Peter McKnight is an adjunct professor, School of Criminology, Simon Fraser University.
"Ignorance," English poet Thomas Gray wrote, "is bliss." While those famous words were written in 1742, he could well have been describing the legal environment of the 21st century.
Actor Charlie Sheen certainly thinks so. In a recent television interview, he announced he is HIV-positive and that he had kept his HIV status secret for several years for fear of facing legal ramifications.
Ahead of the Commonwealth Heads of Government Meeting 2015 in Malta (27-29 November), the Human Dignity Trust, in association with the Commonwealth Lawyers Association, has prepared an expansive report on the extent and the pernicious consequences of the criminalisation of homosexuality within the Commonwealth. This report is unparalleled in both the scope and depth of information it provides about the 40 Commonwealth countries which continue to criminalise LGBT people.
The criminalisation of homosexuality is undoubtedly a specific Commonwealth problem. The Commonwealth alone encompasses 2 billion of the 2.9 billion people worldwide who live in countries where it is a crime to be gay. This stems from the fact that many of these laws were originally put in place during British colonial rule. The Commonwealth institutions must do more to repeal these archaic laws if it is to truly become the human rights champion it claims to be.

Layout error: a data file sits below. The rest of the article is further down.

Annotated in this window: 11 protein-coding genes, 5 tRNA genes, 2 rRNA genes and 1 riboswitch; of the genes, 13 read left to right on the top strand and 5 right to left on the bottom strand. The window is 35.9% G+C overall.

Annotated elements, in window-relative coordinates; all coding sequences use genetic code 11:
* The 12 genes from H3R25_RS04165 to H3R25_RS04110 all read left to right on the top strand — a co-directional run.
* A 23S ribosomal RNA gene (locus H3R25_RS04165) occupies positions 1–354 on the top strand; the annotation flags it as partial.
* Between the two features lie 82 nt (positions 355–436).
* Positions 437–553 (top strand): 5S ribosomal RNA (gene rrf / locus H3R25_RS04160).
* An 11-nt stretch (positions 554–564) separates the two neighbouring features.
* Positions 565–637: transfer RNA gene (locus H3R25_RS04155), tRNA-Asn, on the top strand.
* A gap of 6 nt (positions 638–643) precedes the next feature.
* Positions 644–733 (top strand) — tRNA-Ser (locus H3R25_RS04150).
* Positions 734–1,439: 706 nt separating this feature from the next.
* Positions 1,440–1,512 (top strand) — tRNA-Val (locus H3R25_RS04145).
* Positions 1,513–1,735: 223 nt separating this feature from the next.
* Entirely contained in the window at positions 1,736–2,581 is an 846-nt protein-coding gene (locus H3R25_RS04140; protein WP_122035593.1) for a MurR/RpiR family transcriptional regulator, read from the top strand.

The news that Hollywood actor Charlie Sheen could be sued for allegedly failing to reveal to former partners that he was HIV positive has highlighted the New Zealand laws as being in a "mess", according to a top law expert.
The Two And A Half Men star this week publicly announced that he was HIV positive and that he had known for the past four years.
A succession of women have now come forward claiming they had sexual relations with Sheen, but were unaware of his status as HIV positive.
Johannesburg — The need to uphold human rights - particularly sexual and reproductive health rights (SRHR) - should not be seen as a monopoly of the judiciary. The media has a sacred duty to ensure the three arms of the State cooperate and honour the fundamental rights of all the people, law professor Oagile Key Dingake says.
Journalists should tirelessly fulfil their watchdog role and should not shy away from criticising the judiciary if it makes controversial rulings that infringe on people's rights, taking into account the judiciary is not infallible or sacrosanct.
The biggest challenges to harm reduction are drugs policy and drugs laws, the Malaysian harm reduction leader Dr Adeeba Kamarulzaman told the 24th International Harm Reduction Conference in Kuala Lumpur last week.
Numerous speakers said that punitive and prohibitionist drugs policies have restricted access to harm reduction services, contributed to the spread of HIV and hepatitis C, led to unnecessary drug overdoses, encouraged discrimination against people who use drugs, diminished respect for human rights, encouraged the use of compulsory treatment and resulted in the mass incarceration of people who use drugs.